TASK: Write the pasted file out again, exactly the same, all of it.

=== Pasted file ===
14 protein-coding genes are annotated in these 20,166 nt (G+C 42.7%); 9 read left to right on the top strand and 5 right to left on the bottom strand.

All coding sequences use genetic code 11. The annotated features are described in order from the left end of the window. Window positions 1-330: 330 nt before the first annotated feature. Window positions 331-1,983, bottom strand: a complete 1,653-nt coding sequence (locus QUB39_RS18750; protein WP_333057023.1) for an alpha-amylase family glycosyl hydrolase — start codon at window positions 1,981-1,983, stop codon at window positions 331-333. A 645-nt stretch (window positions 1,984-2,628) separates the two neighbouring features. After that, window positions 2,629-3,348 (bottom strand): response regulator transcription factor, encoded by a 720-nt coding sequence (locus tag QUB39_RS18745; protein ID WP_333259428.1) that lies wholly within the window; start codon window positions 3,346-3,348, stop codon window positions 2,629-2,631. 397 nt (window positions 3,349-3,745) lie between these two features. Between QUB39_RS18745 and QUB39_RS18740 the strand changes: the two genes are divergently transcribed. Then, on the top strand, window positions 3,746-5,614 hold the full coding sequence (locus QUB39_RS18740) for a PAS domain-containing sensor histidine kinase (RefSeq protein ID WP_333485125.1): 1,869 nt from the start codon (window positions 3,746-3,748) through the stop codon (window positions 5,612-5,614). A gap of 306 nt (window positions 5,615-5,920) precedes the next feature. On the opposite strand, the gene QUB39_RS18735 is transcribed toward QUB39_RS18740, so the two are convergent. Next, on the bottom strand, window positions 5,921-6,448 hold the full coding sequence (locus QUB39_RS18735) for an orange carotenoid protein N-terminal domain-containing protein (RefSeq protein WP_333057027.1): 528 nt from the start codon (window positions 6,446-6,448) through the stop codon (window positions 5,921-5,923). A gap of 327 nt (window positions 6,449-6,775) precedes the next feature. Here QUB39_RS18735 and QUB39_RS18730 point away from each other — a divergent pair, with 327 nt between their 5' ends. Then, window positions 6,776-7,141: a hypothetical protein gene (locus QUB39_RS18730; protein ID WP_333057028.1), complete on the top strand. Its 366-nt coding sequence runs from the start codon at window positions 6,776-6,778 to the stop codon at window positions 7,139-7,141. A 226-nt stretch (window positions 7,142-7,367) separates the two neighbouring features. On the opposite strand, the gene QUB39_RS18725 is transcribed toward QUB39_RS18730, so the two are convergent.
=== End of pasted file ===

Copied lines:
14 protein-coding genes are annotated in these 20,166 nt (G+C 42.7%); 9 read left to right on the top strand and 5 right to left on the bottom strand.

All coding sequences use genetic code 11. The annotated features are described in order from the left end of the window. Window positions 1-330: 330 nt before the first annotated feature. Window positions 331-1,983, bottom strand: a complete 1,653-nt coding sequence (locus QUB39_RS18750; protein WP_333057023.1) for an alpha-amylase family glycosyl hydrolase — start codon at window positions 1,981-1,983, stop codon at window positions 331-333. A 645-nt stretch (window positions 1,984-2,628) separates the two neighbouring features. After that, window positions 2,629-3,348 (bottom strand): response regulator transcription factor, encoded by a 720-nt coding sequence (locus tag QUB39_RS18745; protein ID WP_333259428.1) that lies wholly within the window; start codon window positions 3,346-3,348, stop codon window positions 2,629-2,631. 397 nt (window positions 3,349-3,745) lie between these two features. Between QUB39_RS18745 and QUB39_RS18740 the strand changes: the two genes are divergently transcribed. Then, on the top strand, window positions 3,746-5,614 hold the full coding sequence (locus QUB39_RS18740) for a PAS domain-containing sensor histidine kinase (RefSeq protein ID WP_333485125.1): 1,869 nt from the start codon (window positions 3,746-3,748) through the stop codon (window positions 5,612-5,614). A gap of 306 nt (window positions 5,615-5,920) precedes the next feature. On the opposite strand, the gene QUB39_RS18735 is transcribed toward QUB39_RS18740, so the two are convergent. Next, on the bottom strand, window positions 5,921-6,448 hold the full coding sequence (locus QUB39_RS18735) for an orange carotenoid protein N-terminal domain-containing protein (RefSeq protein WP_333057027.1): 528 nt from the start codon (window positions 6,446-6,448) through the stop codon (window positions 5,921-5,923). A gap of 327 nt (window positions 6,449-6,775) precedes the next feature. Here QUB39_RS18735 and QUB39_RS18730 point away from each other — a divergent pair, with 327 nt between their 5' ends. Then, window positions 6,776-7,141: a hypothetical protein gene (locus QUB39_RS18730; protein ID WP_333057028.1), complete on the top strand. Its 366-nt coding sequence runs from the start codon at window positions 6,776-6,778 to the stop codon at window positions 7,139-7,141. A 226-nt stretch (window positions 7,142-7,367) separates the two neighbouring features. On the opposite strand, the gene QUB39_RS18725 is transcribed toward QUB39_RS18730, so the two are convergent.